How David Beat Goliath – Tips For Taking On Established Heavyweights In Your Industry

How David Beat Goliath – Tips For Taking On Established Heavyweights In Your Industry

It’s a question every small startup breaking into an industry ruled by giants faces at one point or another: How do you grab market share from the big guys as an unknown? 

This is especially true for companies in capital-heavy industries. If you need equipment or infrastructure to run your business, you can only cut your prices so far before you start coming up against your necessary expenditures. And that means that out-pricing—often a go-to for young startups that need to make inroads in an industry—won’t always work. 

So what does work? I spoke with an expert in taking on established industry giants, Sam Bashiry, to find out. Bashiry started his broadband company, Broadband Solutions, in Australia in 2005 with an investment of just  a thousand dollards. Within ten years, he and his partner had grown the company into a multimillion dollar business—but what’s even more impressive is that Broadband Solutions is the network provider for ninety percent of all of Australia’s hotels. 

Talk about grabbing market share. 

Here’s what Bashiry had to share in terms of lessons learned when toppling industry heavyweights.

Q: You started a small company in an incredibly challenging industry. What’s your brand’s differentiator that allowed you to break into the hotel broadband industry so successfully? 

A: We are the leaders in hospitality today in Australia, but this was not the case day one. You don’t have to invest millions to become a well-recognised brand. As a startup, we had no funding to spend on marketing and branding, so instead we went out and talked to hotels. We invested well over 12 months researching the sector and understanding their requirements.

This is KEY! If you want to topple an industry giant, you have to get to know the industry better than they do and that takes work.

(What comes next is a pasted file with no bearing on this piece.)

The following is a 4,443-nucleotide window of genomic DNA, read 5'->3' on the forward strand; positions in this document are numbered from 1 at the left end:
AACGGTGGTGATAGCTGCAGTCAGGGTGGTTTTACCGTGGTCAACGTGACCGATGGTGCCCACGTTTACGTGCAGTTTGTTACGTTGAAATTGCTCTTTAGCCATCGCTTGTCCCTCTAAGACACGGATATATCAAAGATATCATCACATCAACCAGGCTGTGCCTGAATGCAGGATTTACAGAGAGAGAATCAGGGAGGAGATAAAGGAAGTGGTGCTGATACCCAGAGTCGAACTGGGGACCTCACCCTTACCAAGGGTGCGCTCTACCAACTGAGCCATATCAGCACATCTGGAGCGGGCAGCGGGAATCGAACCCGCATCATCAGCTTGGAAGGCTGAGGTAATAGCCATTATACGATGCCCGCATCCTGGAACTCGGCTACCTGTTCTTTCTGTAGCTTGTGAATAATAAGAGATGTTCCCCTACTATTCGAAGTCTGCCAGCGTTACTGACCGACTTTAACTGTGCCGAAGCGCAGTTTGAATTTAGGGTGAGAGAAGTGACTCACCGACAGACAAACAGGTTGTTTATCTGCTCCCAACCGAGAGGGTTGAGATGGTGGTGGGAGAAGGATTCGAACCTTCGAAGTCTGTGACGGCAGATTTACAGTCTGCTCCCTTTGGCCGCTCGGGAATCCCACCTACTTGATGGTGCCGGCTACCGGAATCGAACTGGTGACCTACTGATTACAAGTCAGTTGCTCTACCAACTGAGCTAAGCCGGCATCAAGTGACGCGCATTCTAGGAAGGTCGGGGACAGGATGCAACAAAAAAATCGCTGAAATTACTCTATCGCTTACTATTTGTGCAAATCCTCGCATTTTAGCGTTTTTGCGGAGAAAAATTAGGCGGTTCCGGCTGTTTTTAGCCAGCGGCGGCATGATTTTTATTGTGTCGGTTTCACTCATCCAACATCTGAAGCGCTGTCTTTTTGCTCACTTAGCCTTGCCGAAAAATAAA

Then we built solutions that allowed them to become more efficient at what they did when it came to telecommunications.

We built that brand by word of mouth and providing great customer service. That helped our business grow within that sector, and over years, we became the experts.

Q: Should all telecom companies focus on marketing to a niche? How do you decide where to focus your marketing efforts? 

A: In my opinion, it’s important to always be the best at what you do. We didn’t want to be everything to everyone. 

That’s why we selected verticals—in our case, hospitality, healthcare, and education. That allowed us to more effectively build a reputation and brand within those sectors.

Q: Why did you branch out into developing a Voice AI platform?  

A: We built our Voice AI platform over a decade ago, because we always knew that technology would change. The Internet and voice go hand in hand, and it was just a matter of time before people moved across to an IP voice platform. 

We’re not selling a phone system. We’re providing an integration of communication tools that allow information to be at your fingertips. Don’t forget that’s what AI is—you still need a human element, because while AI will provide you the information you need effectively, it still requires a person with emotions to deliver that service in a manner that’s pleasing for the customer. That’s something a machine can never do.

Having been certified by the biggest hospitality brand in the world is a testament to the shift from traditional communications to a IP- and AI-based system. I believe there are going to be very exciting times ahead.

Q: What would you say to other startups looking to break into industries where established companies hold most of the power? 

A: Well, what we did to succeed was this: 

First, we understood the market well.

Second, we disrupted the market by providing solutions that hadn’t been offered by the big players. Big players often get complacent – that’s where you can come in! 

Third, we took advantage of the fact that Broadband Solutions was not a big organization with all the politics and policies and bureaucracy that goes along with that. We were, and still are, nimble, so we made decisions very fast and then executed them very quickly.

Playing to your strengths is always a smart move in business, but that’s never more true than when you’re a small company in a highly competitive industry. As Bashiry’s experience shows, focusing on a niche, and embracing the agility that comes with being a new entrant into an industry, can pay huge dividends.

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